Alternatively, development of myopia might modify photoreceptor damage in patients with OMD. To our knowledge, the effect of myopia on visual function in patients with RP1L1 (with refractive correction) has not yet been systematically investigated. 
The analysis of the OCTs is also affected by myopic changes. First, the ROIs were spaced 100 µm apart, which corresponds to 1 degree in an emmetropic eye. However, in a myopic eye, this would correspond to smaller visual angles. Second, the ORA software does not allow to rotate regions of interest (ROIs), leading to underestimation of EZ reflectivities in eyes with a strong macular curvature, because the reflective bands now coincide with different horizontal bands. This may influence the EZ/RPE ratio. Altogether, estimating the effect of refraction on analysis of the OCT band reflectivities is difficult without axial length measurements. Therefore, the (statistically not significant) differences in OCT reflectivities between groups must be appraised critically and should be more thoroughly investigated in future studies. 
In conclusion, direct comparison of structure and function may not be straightforward. Furthermore, our analysis of EZ/RPE ratios depends on the assumption that RPE reflectivity is not altered in OMD, because we use RPE as reference. However, no visible RPE alterations were observed and the RPE has been used for normalization of OCT reflectivities in one other study on OMD.13 Finally, it is not clear whether EZ layer reflectivity always corresponds to photoreceptor viability.51 This can also be seen in the relatively low foveal EZ reflectivities in the normal subjects. 
Pathophysiological Interpretation
The pathological mechanism behind RP1L1-related OMD is not fully elucidated. Clinical data suggest that changes are limited to the macula and that mostly L- and M-cone-related functions like visual acuity and color discrimination are affected. This agrees with the results of the clinical data and the photoreceptor-specific tCS functions in the present study. It also agrees with the strong changes in the AO images found by Nakanishi and coworkers.6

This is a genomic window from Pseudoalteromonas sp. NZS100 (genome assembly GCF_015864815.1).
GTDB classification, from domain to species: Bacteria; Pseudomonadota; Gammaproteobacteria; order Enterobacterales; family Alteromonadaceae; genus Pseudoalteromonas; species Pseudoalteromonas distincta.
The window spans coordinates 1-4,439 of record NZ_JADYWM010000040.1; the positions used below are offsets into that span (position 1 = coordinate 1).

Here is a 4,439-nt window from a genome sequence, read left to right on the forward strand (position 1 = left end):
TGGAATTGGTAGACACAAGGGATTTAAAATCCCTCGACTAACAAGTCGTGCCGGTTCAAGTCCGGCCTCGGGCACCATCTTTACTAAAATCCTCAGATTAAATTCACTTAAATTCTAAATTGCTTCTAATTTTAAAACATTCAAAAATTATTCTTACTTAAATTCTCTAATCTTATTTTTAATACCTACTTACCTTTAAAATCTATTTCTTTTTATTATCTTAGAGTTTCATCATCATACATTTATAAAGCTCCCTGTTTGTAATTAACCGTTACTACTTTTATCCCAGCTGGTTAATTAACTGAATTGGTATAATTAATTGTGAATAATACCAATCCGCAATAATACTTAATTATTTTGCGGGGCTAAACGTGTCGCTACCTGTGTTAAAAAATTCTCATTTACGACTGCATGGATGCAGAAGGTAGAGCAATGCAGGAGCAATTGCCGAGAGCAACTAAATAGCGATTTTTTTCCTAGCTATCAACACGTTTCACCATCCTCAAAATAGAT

L- and M-cone-driven stimuli are detected by the parvocellular (red-green opponent) pathway at low temporal frequencies and by the magnocellular (luminance) pathway at high temporal frequencies.22 Our data strongly suggests that the parvocellular system is selectively affected in the band-pass group but not in the low-pass group. 
This conclusion would infer that the rod-driven tCFs are mediated by the parvocellular pathway at low temporal frequencies. Under high scotopic conditions, rod signals are transmitted via rod bipolar cells and rod-driven temporal contrast sensitivities have a band-pass-shaped dependency on temporal frequency with highest sensitivities at intermediate temporal frequencies around 8 Hz. In healthy subjects, however, mesopic temporal contrast sensitivities are relatively high at low temporal frequencies. Under these conditions, rod-driven responses also induce color perception, an effect that has been studied in detail by Cao et al.25 Although, we cannot fully rule out cone intrusion in our data, the observed changes in rod-driven sensitivities with changing light levels35 argues against that and might suggest perception via gap junctions between rods and cones. When cones are lost, rod-driven sensitivities at low temporal frequencies mediated by these gap junctions would be affected, resulting in a band-pass pattern. 
Strength and Limitations
The robust, reliable, and well-validated quality of photoreceptor isolation due to the silent substitution technique is one strength of our study. Furthermore, linear mixed effects models36,37 allowed the analysis of the data by considering both fixed and random effects. The small sample size is a clear limitation of our study, although it is somewhat mitigated by the fact that comparisons between photoreceptor subtypes (primary outcome) are performed intra-individually (“paired data”) which reduces the negative effects of the large interindividual variability. 
A further limitation is the lack of axial length measurements to account for alterations of the retinal image size by correcting lenses. Due to the cross-sectional nature of the study, we also cannot discriminate effects of disease progression over time from phenotypic differences in our groups. Furthermore, we did not have a direct age-matched control group. Although this would have been ideal, measurements are time-consuming, and it is not always easy to recruit aged-matched normal subjects for the older patients. Therefore, we have developed a model for age-dependent normative data, an approach that is also used in standard-automated perimetry.28